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Shambhala 2017 Sells Out in a Day: How to Ensure You Still Get a Ticket

Photo: John Palmer

If you’re planning on purchase a ticket from outside either the Shambhala Ticket Exchange or Stubhub, we’d like to provide a few tips to reduce your chances of ticket scams, or over paying.

  • Meet in person – This is the most important aspect of purchasing a ticket from Craigslist or Kajiji. Do not entertain a seller who’s not willing to meet in person.
  • Know what the ticket looks like – Tickets won’t be in the mail for sometime, but when they have been delivered you’ll for sure see photos of them. Become familiar with them before setting out to look for one. Tickets in the past have been holographic on the face, with ticket details and a barcode on the back. While this is tricky to replicate, if you’re unsure of a tickets legitimacy, don’t follow through with a sale.
  • DO NOT SUPPORT SCALPERS – Tickets should be sold at the value they’re were originally paid for. Scalping only benefits the seller, while hurting those who truly deserve to be at such a special event. Scalping can also lead to the increase of ticket prices and stricter, more difficult buying procedures.
  • Patience – We sound like a broken record, but time is your best friend right now. People get wrapped up in ticket sales and buy before even knowing they can take the time off of work. Not to mention things ALWAYS happen and plans may have to be canceled. Lots of good-hearted people will be ready and willing tosell their ticket at face value if they do.
Photo: Insomniac Media

Photo: Insomniac Media

It’s no secret we’ve got a MASSIVE soft spot in our heart for Shambhala, but anyone else who’s been there can totally understand why. What once was one of British Columbia’s best kept secrets has now made it’s name across the country (and world), as one of the summers MUST ATTEND festivals. Music festivals have certainly become a part of summer tradition, and with their growing popularity so has the rise of ticket sales. So much so that some festivals have added a 2nd weekend to compensate for their popularity.

It’s easy to point the blame at scalpers, or demand that the event capacity be increased. But at the end of the day it’s not that simple, and the ones to really blame are the people wanting to experience the festival. When compared to the amount of tickets actually being scalped against the total amount of tickets sold it barely scratches the surface. Tickets are being sold at such a high rate because of the stories we tell when we come home. Places like Shambhala are special, and it’s no wonder they’re able to sell out tickets at the same rate as events 5 to 10 times their size.

[pullquote align=”right”]”Expansion is not just about physical space on the farm, it’s also about our infrastructure, the amount of space on the dance floor, etc, etc. We felt like last year was the perfect amount of people.” –Shambhala Music Festival[/pullquote]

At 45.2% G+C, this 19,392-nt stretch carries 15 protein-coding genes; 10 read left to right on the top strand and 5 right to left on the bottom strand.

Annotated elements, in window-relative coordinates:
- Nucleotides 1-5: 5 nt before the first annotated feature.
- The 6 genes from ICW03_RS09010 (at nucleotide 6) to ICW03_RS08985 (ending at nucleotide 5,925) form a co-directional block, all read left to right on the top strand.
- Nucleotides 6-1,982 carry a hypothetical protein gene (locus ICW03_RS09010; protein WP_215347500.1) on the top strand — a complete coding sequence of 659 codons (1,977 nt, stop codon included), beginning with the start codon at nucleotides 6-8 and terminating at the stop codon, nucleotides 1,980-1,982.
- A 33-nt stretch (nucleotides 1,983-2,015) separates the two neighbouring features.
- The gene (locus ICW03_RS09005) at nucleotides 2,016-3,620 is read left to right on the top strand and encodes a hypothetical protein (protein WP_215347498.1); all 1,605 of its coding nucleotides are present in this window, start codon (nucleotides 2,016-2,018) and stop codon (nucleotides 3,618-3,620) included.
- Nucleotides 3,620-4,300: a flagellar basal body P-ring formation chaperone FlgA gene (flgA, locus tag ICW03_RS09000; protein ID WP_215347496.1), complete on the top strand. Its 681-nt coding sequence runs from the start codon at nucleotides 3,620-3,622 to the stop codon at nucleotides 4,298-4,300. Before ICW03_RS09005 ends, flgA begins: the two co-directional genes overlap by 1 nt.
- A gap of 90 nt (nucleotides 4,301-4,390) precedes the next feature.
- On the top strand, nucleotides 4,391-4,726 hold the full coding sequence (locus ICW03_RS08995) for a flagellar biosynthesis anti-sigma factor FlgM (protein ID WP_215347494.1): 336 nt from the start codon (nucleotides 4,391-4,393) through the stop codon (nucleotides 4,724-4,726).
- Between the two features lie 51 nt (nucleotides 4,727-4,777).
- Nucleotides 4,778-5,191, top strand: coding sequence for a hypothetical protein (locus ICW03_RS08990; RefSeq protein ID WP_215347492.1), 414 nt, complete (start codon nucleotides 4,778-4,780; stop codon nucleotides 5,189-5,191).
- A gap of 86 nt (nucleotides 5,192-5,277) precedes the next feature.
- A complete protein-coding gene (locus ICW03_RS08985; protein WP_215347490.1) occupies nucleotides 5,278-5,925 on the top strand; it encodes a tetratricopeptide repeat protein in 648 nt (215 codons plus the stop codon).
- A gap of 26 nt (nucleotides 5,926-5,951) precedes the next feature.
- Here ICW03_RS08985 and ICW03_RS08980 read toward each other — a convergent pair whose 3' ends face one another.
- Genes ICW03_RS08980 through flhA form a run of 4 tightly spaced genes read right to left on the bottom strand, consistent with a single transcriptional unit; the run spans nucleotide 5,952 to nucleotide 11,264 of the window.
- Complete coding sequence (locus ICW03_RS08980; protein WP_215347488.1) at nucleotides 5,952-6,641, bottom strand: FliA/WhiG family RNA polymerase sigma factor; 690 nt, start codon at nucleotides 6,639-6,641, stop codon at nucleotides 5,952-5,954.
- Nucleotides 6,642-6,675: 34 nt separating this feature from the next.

Increasing their capacity will only take away from the intimate setting they provide, not to mention additional staff and infrastructure to accommodate them. Shambhala has chosen to stay at the size it has because they’re at a comfortable working level. Stages aren’t too cramped, there’s plenty of room to camp, and the permanent facilities are built to manage its attendance as is. We strongly urge those wanting to point blame at scalpers, or talk foul toward the small crew of people working year round on Shambhala to reconsider. As we said previously, it’s easy to get wrapped up in the hysteria after tickets have sold out. Just take a step back, breathe, and remember there are still plenty of ways to acquire a ticket.

We congratulate the staff and crew of Shambhala for a record-setting year, and look forward to seeing what’s in store for 2017. For those wishing to relive this year, be sure to check out Shambhala Films on YouTube, as well as our official 2016 recap with photos from photographer Jofferey Middleton-Hope. We hope to see you all on the Farm next year, but for now we’ll just say, “Happy Shambhala!”

UPDATE, 9/3/16:

Additional tickets are currently being sold here if paired with a Shambhalalodging package. The “Campsite Only” option is currently sold out, but BASSics is still available in limited quantities for $610 CAD ($469 American). Just add the Lodging package to your cart, and an option to include a ticket will appear directly below. Supplies won’t last long, so jump on now before it’s too late!

UPDATE, 9/7/16

All Shambhalodging packages (and the additional Shambhala tickets released with them) are now officially sold out.

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Avid adventure, and full time wild thing. Lover of all types of music but hold those that make me want to shake my rumpus close to my heart.

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